Easter this year is a festival to particularly savour for Christians around the world. In a relatively rare occurrence, Eastern and Western traditions find that their liturgical calendars coincide, with Easter Sunday happening on the same date. It won’t happen again until 2034.
In Western Europe, it is barely noticed that the movable feast of Easter is not universally celebrated on one day each year. Nor does the fact that “Western” and “Orthodox” Easters move on different paths cause significant problems. But at the eastern end of the Mediterranean, it is a very different story.
On my first visit to Syria exactly 20 years ago, the Western and Orthodox calendars were not aligned. In fact, the two feasts of Easter were over a month apart. On the day of “Catholic” or “Western” Easter, as it was known locally, there was a knock on the door of my apartment. I opened the door to find a beautiful bouquet of flowers shyly thrust at me by Salah, my Kurdish florist friend, who muttered: “For your Easter,” before retreating hastily. Perhaps he thought I might mistake this gesture for a romantic act …
The next week he asked me why Christians had two Easters. And what was the religious meaning of this strange duplication? But even 20 years later, I struggle to understand the arcane process by which the liturgical year is calculated.
There is no way to explain to someone why the dates are reckoned differently without entering into the hairsplitting minutiae of historical intra-Christian conflict. At the time, I just shrugged and thought no more about it.
But over the years I have come to realise just how much it does matter – particularly in the Middle East. In this region, the Christian minorities of Syria, Iraq, Palestine and Jordan, and the larger Christian population of Lebanon, face a series of existential crises.
Wars wage in Syria and Iraq; Lebanon and Jordan wrestle with an almost unprecedented influx of refugees, and Palestinian Christians struggle to survive in the continuing Arab-Israeli conflict.
What would be helpful would be some kind of intra-Christian solidarity to bind them together. Living in Aleppo, I counted more than 12 Christian denominations in that city alone. I even discovered that my landlady was a Palestinian Quaker.
I later learned to appreciate the generous ecumenical attitude of Syrian Christian society, which was apparent at all levels of society. But this sense of cooperation had a weakness – Easter. However cordial relations were, it was hard to convince the rest of the world of your Christian solidarity if you couldn’t even agree on which date to celebrate the festival at the heart of the faith.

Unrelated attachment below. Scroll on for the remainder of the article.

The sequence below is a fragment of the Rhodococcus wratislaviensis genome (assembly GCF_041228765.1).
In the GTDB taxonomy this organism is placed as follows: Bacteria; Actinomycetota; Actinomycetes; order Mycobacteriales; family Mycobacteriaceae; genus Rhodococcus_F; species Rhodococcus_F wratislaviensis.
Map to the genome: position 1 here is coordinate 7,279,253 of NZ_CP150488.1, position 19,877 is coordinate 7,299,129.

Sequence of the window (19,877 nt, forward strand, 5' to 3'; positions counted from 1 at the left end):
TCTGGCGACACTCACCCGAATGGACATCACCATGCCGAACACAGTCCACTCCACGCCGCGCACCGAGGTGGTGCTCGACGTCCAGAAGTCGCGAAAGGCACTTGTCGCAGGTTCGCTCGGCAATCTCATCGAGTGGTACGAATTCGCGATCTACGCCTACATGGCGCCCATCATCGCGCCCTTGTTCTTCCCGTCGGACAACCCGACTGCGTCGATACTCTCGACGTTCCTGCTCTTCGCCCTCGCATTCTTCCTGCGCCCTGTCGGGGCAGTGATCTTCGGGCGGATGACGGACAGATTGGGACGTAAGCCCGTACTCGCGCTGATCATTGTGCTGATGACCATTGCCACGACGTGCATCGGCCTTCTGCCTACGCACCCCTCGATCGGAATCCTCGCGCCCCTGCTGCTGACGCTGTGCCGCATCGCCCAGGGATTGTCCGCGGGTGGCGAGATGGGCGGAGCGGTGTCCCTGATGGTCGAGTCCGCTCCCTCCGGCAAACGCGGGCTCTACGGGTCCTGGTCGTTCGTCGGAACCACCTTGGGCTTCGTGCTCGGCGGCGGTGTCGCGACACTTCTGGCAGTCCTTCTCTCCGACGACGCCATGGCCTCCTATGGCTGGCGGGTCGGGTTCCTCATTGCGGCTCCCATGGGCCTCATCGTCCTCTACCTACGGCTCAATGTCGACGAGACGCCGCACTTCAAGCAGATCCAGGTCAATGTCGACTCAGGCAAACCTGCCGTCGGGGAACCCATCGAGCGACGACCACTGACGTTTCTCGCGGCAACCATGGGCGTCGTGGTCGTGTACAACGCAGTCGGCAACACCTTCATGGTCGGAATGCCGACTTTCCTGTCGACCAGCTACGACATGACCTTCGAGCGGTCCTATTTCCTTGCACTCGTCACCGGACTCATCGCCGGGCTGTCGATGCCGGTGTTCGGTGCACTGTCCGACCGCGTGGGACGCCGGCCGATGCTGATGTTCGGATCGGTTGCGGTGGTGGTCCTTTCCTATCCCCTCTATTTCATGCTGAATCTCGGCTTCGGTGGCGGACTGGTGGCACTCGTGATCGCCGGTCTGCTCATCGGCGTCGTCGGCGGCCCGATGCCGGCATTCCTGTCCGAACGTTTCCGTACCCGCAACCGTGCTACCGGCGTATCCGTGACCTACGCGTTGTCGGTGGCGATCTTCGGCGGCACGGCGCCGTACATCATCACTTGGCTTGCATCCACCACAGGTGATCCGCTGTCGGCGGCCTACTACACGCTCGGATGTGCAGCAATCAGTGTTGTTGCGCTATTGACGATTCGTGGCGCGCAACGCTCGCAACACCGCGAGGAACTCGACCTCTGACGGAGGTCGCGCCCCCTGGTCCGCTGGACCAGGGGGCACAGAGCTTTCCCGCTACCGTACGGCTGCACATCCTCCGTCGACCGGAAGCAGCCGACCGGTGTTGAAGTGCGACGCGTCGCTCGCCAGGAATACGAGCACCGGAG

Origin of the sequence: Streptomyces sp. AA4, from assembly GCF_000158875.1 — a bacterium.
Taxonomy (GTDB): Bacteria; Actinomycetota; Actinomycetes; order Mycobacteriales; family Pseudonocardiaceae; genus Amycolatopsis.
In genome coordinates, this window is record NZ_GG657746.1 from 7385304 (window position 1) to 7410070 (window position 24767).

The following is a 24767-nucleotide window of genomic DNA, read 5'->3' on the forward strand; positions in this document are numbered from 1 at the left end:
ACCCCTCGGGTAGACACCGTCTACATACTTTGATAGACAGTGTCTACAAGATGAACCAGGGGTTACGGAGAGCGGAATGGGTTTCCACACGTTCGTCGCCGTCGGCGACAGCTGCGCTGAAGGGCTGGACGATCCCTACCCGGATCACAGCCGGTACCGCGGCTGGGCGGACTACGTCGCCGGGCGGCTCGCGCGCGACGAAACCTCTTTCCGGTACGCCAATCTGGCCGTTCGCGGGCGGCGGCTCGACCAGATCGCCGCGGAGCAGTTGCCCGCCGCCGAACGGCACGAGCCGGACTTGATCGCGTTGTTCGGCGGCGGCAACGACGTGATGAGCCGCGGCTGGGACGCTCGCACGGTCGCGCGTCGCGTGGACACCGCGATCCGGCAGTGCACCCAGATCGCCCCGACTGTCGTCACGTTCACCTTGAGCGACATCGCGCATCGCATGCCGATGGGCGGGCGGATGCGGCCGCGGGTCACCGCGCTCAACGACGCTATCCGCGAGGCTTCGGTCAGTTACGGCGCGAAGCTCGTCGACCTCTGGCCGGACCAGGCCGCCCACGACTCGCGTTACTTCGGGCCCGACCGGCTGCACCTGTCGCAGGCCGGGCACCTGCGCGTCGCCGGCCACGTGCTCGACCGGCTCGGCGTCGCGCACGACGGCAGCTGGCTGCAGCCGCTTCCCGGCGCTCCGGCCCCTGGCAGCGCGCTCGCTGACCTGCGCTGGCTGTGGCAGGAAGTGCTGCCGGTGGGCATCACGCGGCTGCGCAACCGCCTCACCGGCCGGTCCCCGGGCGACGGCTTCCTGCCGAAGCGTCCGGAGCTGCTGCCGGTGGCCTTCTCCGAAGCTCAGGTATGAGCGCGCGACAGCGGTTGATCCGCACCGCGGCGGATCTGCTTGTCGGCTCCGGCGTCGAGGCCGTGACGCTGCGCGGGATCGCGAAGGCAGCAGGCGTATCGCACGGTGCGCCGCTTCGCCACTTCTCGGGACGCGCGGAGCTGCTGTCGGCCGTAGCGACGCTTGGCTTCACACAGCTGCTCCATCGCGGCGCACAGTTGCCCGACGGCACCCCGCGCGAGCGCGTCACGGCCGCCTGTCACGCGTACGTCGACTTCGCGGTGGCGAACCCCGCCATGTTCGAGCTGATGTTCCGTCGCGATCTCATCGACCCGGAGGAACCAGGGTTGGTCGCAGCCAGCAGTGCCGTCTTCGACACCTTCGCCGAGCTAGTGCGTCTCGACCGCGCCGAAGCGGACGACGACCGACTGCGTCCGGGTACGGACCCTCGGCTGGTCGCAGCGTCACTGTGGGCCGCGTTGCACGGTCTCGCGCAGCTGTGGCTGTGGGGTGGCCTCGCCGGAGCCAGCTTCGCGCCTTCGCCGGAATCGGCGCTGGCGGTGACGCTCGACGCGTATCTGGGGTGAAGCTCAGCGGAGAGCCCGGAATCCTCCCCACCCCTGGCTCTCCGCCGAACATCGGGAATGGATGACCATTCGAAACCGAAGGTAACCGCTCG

In Syria, there was one famous phenomenon that Christians of all denominations anticipated, and which only occurred on those special years of a single Easter date. Myrna Nazzour, the keeper of the miraculous icon known as Our Lady of Soufanieh, received the stigmata (sensations of pain in locations corresponding to the crucifixion wounds of Jesus Christ). When she returned to consciousness after each of these episodes, she would say the Virgin Mary had appeared to her with a simple message: that Christians must heal their internal divisions and come together to serve Christ.
Has Myrna’s message from the Virgin been heeded? Well, last year talks were opened once again with the Archbishop of Canterbury rather hopefully predicting that this ancient problem should be resolved within five to ten years. Without calendar reform, we will not have another united Easter after 2017 until 2034.
And given the ferocity of various other Church conflicts at the moment, it seems to me that the question is unlikely to be resolved in the next 50 years. So this year, Christians of all denominations should come together and celebrate worshipping in a truly ecumenical manner in communion with all the Christians in the world. After all, it will be almost two decades before such an opportunity comes around again.
And the flowers from Salah? No, I wasn’t mistaken. He was not trying to change our platonic friendship. In fact, he had worked out that a Syrian Orthodox priest regularly came to my apartment to teach me Syriac. After seeing the lovely bouquet on my dining room table, Father Antoun gave Salah the contract to supply the Easter flowers to Mar Georgios Church. It was a major coup for a Kurd to win one of the most coveted contracts of the year. And I like to think of it as me doing my little bit for intra-communal relations in Aleppo.